"Investigations of tannins and tanning materials and their effects upon the strength and properties of leather with a view to promoting the agricultural industries relating to the production of tannins and tanning materials and leather of a high quality.

"All technical problems of a chemical nature relating to the production of tannins and tanning products and of leathers.

"All technical problems of a chemical nature relating to the production of leather, * * *."

(Signed) James Wilson, Secretary.

The substance of this order has been made public in Bureau of Chemistry Circular No. 14, 1904, on " The Organization of the Bureau of Chemistry."

History of the Work. Work on tanning materials, hides, tanning and leather, began in the Deparment of Agriculture in the early days of its existence, and has been described in the various annual reports as far back as 1872. The nature and results of this work were laid before Congress not only in these annual reports but in the hearings before the appropriation committees. This work had progressed so that by 1900, that is before the establishment of the Bureau of Standards, it was definitely organized and a cooperative basis between the then Divisions of Forestry and of Chemistry. The work on all these lines has continued uninterruptedly. Since the specific organization of this work the Bureau of Chemistry has developed an experienced and informed personnel which has done much valuable work in the conservation and development of raw materials; in the development and improvement of methods of examination to determine quality: on the care and serviceability of leather; and in an advisory capacity to the Government, the public and the industry, the results being published from time to time either as Government bulletins or in scientific journals until the publications now number in all more than eighty-five.

It has been the claim of the Bureau of Standards that all standardization work and even all scientific work of the Federal Government should be done there. Obviously this Teutonic, imperialistic viewpoint can not be admitted by any of the Federal Departments, first because it is not fair, economical or efficient, and second, because such has never been the intent nor practice in government work. It would seem clear that from any reasonable point of view each Department should, so far as feasible, standardize those materials which fall within its functions, and this has been the practice until the Bureau of Standards has constantly encroached upon the fields of other bureaus of the several departments.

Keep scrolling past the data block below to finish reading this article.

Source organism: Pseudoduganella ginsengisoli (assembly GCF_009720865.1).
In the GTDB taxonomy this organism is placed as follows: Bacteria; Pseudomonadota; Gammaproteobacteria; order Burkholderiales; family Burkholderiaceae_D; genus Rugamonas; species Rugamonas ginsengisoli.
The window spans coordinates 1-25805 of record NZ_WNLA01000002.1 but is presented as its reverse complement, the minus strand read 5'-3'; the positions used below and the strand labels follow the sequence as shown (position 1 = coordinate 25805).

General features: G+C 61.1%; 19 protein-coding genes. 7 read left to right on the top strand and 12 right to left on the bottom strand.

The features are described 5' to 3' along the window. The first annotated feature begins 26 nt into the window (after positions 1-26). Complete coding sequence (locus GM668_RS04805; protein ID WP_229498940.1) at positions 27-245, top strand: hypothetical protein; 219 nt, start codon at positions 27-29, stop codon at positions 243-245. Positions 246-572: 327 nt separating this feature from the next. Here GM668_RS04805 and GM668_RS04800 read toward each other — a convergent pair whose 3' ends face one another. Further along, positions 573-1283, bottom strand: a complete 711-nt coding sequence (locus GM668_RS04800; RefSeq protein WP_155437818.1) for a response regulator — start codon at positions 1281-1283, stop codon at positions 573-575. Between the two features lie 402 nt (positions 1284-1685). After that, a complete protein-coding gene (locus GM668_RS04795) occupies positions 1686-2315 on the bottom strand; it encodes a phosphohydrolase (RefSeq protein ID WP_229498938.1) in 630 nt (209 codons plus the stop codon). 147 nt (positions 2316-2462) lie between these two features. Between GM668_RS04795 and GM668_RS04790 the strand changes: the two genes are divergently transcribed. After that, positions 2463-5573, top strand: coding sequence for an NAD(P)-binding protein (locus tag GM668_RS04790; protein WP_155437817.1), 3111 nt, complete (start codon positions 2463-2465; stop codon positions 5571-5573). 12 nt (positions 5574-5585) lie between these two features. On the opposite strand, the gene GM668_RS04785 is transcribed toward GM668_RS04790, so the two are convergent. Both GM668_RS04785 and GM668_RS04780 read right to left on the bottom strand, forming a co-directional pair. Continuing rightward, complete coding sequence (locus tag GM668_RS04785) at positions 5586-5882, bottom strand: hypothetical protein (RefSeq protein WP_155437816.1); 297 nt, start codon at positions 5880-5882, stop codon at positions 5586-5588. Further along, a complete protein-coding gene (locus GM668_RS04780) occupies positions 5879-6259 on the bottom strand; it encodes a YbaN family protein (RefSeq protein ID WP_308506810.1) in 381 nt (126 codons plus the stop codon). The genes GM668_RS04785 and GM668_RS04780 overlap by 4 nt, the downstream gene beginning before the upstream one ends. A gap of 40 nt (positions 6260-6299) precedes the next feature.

This ruthless and expensive duplication of fields of work has actually, as is to be expected, resulted in needless duplication on specific problems, as strikingly shown by the duplication of the work done by the Bureau of Chemistry on the wearing quality of shoe leather, published as Department Bulletin 1168 in 1923, which work was duplicated even to the conclusions and published by the Bureau of Standards in 1925 as Technological Paper 286, "Comparative Durability of Vegetable and Chrome Sole Leathers."

The last and most astonishing encroachment of the Bureau of Standards on the functions of the Department of Agriculture is found in the appropriation to investigate agricultural wastes. These studies heretofore have been almost continuously conducted by the Bureau of Chemistry. It will result in useless repetition of many studies in the past thirty years looking to utilization of cornstalks, salvaged fruits and watermelons, waste of canning factories, unmerchantable marketable products, and various other agricultural wastes. These may not rise to the dignity of crimes but they afford striking instances of bad ethics.